Are There Vision Conditions That Only Affect One Eye?
Numerous people are born with vision impairment or experience vision loss as a natural part of the aging process. Many others experience vision loss as a side effect of eye diseases or conditions. Eye conditions can compromise ocular health or functions. While some eye conditions are bilateral, meaning they affect both eyes, others are unilateral, meaning they affect one eye.
Here, the optometrists at GW Eye Associates discuss eye conditions that affect only one eye and how comprehensive eye care can be crucial in diagnosing and treating eye conditions before our La Jolla, Carmel Valley, and San Diego, CA, patients suffer irreversible damage or vision loss.
Amblyopia, commonly known as “lazy eye,” is the most common cause of vision loss among children. Amblyopia is unique in that it nearly always affects only one eye. The condition develops when the nerve pathways between the eye and brain malfunction, leaving the brain unable to process images from one eye. Over time, the brain favors the other eye, and vision in the weaker eye worsens. Common amblyopia symptoms include eye misalignment (cross-eyed), poor depth perception, squinting, and a perpetual tilt or head-turning (to see better).
Glaucoma is a top cause of vision loss among individuals aged 60 and older. The condition often develops when intraocular pressure increases, causing damage to the optic nerve. Glaucoma may not cause symptoms initially, but affected individuals gradually experience vision loss, most often starting with peripheral vision. Most people develop glaucoma in both eyes, but it can be unilateral or affect one eye more than the other.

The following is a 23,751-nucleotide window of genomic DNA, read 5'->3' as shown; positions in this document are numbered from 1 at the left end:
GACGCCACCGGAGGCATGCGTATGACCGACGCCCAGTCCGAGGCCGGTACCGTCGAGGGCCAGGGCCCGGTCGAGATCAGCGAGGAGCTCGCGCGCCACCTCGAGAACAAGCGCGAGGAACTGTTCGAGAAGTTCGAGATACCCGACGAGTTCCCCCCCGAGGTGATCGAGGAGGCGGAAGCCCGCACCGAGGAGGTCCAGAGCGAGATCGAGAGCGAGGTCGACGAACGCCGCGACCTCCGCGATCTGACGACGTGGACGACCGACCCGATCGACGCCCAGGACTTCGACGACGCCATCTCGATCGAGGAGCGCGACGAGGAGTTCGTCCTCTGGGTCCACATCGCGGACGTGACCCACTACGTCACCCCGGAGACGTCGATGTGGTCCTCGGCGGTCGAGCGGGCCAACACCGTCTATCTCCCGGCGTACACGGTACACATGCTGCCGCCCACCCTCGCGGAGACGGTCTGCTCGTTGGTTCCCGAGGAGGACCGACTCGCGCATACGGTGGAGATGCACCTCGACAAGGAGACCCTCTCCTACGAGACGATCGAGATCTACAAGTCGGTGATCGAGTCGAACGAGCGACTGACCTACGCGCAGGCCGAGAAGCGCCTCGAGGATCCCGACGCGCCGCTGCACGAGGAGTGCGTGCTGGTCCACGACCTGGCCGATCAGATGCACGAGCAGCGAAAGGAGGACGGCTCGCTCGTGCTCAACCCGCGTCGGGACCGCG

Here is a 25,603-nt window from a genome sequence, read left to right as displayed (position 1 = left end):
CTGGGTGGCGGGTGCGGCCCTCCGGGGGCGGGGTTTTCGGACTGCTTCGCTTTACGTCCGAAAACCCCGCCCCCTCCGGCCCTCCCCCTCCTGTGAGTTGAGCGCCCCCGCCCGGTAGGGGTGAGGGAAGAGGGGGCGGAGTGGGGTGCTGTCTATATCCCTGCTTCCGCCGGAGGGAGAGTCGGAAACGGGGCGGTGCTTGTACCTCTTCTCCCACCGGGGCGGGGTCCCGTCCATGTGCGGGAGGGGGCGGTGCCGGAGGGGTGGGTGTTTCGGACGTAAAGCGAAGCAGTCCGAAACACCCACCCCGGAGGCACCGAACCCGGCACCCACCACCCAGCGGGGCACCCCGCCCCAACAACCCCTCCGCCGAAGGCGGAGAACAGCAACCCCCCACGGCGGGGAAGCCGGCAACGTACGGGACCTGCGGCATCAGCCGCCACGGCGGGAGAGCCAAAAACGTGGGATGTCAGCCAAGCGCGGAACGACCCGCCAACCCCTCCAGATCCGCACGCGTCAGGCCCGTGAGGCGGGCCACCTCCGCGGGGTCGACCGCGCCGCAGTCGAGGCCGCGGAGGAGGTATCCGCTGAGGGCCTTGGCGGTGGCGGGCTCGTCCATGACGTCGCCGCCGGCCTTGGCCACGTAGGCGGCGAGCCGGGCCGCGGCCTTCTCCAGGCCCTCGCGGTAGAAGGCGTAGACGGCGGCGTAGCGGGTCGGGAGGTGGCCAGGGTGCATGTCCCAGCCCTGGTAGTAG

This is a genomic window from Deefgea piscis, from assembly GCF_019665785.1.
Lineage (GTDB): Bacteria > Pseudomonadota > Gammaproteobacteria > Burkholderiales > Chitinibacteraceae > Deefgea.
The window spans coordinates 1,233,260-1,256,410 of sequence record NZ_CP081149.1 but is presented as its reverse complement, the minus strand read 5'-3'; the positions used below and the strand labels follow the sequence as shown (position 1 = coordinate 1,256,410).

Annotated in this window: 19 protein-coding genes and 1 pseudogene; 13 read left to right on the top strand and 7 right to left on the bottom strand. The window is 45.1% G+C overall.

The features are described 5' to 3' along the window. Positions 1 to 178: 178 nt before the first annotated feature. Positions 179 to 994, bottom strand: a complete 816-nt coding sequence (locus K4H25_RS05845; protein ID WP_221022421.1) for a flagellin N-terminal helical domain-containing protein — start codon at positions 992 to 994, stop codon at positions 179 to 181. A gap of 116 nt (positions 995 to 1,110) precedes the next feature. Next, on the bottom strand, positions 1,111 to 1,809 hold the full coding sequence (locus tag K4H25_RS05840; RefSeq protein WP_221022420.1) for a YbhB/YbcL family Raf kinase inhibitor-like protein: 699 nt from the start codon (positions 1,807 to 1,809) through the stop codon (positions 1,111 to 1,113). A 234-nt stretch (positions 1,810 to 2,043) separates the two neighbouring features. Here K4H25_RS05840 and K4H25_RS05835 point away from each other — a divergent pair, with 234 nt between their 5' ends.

Cataracts are clumps of protein that build up on the eye’s clear lens. Cataracts are progressive. As cataracts grow, they cloud over the lens and compromise vision. Cataracts can make vision blurry or hazy and make colors appear dull. Cataracts may affect one or both eyes.
Retinal Tear or Detachment
A retinal tear occurs when the vitreous (the gel-like substance inside the eye) pulls on the retina (the light-sensitive tissue that lines the back of the eye) and causes a split. A retinal tear can cause blurry vision, darkening vision, flashes, or floaters. If a retinal tear is left untreated, it can lead to retinal detachment, a complete separation of the retina. Retinal tears and detachment most commonly affect just one eye.
Comprehensive Eye Care to Diagnose Unilateral Eye Conditions
Like many other eye diseases, unilateral eye conditions do not always produce symptoms in their beginning stages. The best way to diagnose and treat eye conditions before permanent damage occurs is to undergo routine eye exams. We recommend that patients schedule comprehensive eye exams once every one to two years, depending on their age, medical history, and risk of eye diseases.
Whether eye conditions affect one or both eyes, diagnosis and treatment are vital to preserving vision, which is why comprehensive eye care is essential. If you are due for a routine eye exam, we invite you to schedule an appointment at GW Eye Associates. To get started, contact our office online at your earliest convenience.